South Scotland

Dumfries and Galloway Council considers care cost curbs

Dumfries and Galloway Council
Image caption The new approach to social work services has not yet generated the savings anticipated for the council

Financial controls could be imposed on a groundbreaking care programme in a bid to curb social work spending in Dumfries and Galloway.

The department admits it is still trying to get to grips with the costs of introducing "personalisation".

It gives individuals direct control over what services they receive.

However, while it has been widely welcomed it has not generated the savings anticipated in the region's social work budget.

It is still being forecast to overspend by £500,000.

Director John Alexander said he believed that while some interim financial controls may be needed to limit spending, the new care model would more than pay for itself in the longer term.

He said there had been an early "blossoming" of the service ahead of the savings which were expected.

"What we are working very hard to do is to identify just exactly where those particular cost pressures are arising in relation to personalisation," he said.

He said they were then trying to apply "basic controls" which would still allow people "greater choice" in their care but within a fixed budget.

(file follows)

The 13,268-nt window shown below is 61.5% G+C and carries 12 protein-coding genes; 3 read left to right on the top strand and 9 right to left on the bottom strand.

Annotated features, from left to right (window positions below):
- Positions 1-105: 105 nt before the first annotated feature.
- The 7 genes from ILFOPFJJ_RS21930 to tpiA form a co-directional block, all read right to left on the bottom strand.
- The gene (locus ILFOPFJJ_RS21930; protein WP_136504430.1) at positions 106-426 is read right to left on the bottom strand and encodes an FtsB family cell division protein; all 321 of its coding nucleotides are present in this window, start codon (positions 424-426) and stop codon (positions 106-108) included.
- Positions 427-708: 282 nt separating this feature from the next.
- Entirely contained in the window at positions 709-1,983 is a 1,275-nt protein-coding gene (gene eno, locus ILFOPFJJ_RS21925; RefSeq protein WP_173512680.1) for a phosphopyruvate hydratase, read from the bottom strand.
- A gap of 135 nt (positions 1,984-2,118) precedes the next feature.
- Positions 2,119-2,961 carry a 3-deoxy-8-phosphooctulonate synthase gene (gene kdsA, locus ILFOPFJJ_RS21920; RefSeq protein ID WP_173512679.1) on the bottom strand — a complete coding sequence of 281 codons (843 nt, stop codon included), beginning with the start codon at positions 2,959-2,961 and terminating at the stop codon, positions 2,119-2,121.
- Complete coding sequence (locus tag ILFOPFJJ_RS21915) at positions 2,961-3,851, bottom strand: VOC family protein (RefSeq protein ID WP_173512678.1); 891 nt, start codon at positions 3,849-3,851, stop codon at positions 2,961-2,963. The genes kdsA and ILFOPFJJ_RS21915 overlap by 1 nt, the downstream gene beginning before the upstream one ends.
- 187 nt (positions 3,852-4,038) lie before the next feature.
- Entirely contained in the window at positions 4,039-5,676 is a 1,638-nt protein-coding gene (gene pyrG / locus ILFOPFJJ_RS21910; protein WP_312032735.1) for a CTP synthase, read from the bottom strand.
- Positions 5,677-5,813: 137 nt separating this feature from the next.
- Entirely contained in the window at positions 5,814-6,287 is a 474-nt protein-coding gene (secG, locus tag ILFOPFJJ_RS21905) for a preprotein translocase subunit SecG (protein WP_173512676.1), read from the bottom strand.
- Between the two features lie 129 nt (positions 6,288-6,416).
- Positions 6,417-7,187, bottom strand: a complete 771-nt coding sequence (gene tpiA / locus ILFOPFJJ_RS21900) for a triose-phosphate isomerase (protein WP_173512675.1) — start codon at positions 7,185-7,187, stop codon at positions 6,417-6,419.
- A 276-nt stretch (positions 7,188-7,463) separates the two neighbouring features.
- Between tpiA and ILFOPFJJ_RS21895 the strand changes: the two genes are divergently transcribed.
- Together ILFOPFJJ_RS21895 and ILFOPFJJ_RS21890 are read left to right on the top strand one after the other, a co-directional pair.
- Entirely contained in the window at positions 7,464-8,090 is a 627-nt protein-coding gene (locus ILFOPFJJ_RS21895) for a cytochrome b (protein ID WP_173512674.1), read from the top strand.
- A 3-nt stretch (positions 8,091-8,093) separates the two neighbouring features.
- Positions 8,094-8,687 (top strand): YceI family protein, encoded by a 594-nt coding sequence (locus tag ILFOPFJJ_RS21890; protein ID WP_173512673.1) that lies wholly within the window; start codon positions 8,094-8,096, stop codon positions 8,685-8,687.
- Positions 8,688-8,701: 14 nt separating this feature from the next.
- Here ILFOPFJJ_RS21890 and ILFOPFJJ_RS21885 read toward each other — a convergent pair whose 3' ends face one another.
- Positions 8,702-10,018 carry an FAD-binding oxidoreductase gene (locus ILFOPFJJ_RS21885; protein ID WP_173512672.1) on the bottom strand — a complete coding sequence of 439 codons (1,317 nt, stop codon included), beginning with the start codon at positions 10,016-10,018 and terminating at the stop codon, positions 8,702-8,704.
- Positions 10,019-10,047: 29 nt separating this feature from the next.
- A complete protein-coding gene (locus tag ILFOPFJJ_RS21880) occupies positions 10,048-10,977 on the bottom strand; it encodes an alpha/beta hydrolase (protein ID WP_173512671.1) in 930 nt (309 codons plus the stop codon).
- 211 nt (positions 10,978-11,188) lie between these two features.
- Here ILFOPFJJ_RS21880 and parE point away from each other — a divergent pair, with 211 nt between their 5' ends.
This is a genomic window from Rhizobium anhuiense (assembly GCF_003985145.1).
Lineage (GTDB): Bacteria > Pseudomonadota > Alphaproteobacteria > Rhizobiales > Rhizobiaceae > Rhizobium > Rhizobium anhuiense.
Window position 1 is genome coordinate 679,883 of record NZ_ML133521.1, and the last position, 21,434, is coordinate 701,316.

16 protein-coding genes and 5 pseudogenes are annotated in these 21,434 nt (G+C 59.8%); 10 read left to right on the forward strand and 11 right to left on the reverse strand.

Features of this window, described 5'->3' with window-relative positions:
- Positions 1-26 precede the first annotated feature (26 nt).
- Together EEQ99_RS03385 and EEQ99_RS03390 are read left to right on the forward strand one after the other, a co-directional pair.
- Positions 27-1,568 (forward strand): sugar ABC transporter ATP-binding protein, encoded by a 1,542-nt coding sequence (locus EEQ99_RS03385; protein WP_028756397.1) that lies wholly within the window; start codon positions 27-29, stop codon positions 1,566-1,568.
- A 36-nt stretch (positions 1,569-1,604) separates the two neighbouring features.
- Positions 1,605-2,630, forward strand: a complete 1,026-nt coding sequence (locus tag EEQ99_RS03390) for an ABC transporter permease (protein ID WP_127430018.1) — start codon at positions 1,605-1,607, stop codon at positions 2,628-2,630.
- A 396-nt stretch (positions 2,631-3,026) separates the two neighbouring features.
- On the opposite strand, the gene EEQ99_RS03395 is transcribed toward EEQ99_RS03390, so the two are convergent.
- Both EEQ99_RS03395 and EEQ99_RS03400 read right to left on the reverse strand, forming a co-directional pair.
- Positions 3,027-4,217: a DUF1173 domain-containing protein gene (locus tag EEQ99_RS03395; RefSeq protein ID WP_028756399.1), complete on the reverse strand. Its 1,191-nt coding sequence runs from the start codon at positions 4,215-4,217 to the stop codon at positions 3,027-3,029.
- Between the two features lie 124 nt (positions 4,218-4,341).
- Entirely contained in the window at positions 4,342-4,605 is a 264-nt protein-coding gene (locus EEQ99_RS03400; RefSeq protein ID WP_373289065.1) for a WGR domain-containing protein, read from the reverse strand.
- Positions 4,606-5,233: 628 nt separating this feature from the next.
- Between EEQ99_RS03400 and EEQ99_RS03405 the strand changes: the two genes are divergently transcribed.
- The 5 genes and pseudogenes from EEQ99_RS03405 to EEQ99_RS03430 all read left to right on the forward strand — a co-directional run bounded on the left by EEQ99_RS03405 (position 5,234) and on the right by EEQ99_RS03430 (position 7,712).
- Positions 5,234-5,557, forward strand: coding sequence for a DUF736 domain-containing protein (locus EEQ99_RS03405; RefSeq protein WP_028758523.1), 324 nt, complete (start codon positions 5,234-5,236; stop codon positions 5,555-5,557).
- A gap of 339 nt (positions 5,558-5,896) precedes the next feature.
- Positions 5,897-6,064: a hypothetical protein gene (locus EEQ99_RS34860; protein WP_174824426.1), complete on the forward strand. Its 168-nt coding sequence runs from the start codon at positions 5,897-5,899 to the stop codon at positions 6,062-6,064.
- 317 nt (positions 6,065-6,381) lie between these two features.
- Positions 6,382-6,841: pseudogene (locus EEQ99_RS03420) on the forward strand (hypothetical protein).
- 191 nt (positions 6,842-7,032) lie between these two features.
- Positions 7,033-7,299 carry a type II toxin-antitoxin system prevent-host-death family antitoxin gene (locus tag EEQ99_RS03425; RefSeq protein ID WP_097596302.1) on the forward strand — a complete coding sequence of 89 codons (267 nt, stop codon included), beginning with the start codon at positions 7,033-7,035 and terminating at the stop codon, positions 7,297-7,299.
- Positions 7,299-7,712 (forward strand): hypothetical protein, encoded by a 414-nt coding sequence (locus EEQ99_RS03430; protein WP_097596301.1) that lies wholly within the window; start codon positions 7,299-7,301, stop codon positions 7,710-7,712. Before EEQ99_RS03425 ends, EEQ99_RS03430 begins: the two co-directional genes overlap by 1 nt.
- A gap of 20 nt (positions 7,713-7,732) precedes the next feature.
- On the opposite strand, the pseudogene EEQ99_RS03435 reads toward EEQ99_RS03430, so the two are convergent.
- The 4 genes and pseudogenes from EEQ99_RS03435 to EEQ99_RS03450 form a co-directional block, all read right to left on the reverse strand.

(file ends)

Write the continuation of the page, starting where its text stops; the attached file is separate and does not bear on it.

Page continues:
'Overlap of services'

SNP councillor and social work committee member, Iain Dick, said it raised questions about why there had not been savings in other areas with the development of the personalisation approach.

He said a full report was needed on how the situation was being handled.

Prior to the wider roll-out of personalisation in Dumfries and Galloway, the region was one of three areas in Scotland where the care concept was successfully trialled on behalf of the Scottish government.

Labour councillor David McKie said he felt ministers had a duty to help with the transition costs - particularly at a time when the local authority was under pressure to make budget cuts.

"You can't close one service down one day and start a new one the next, there has got to be an overlap of services," he said.

"That is an additional cost to us."

More on this story

Related Internet links

The BBC is not responsible for the content of external Internet sites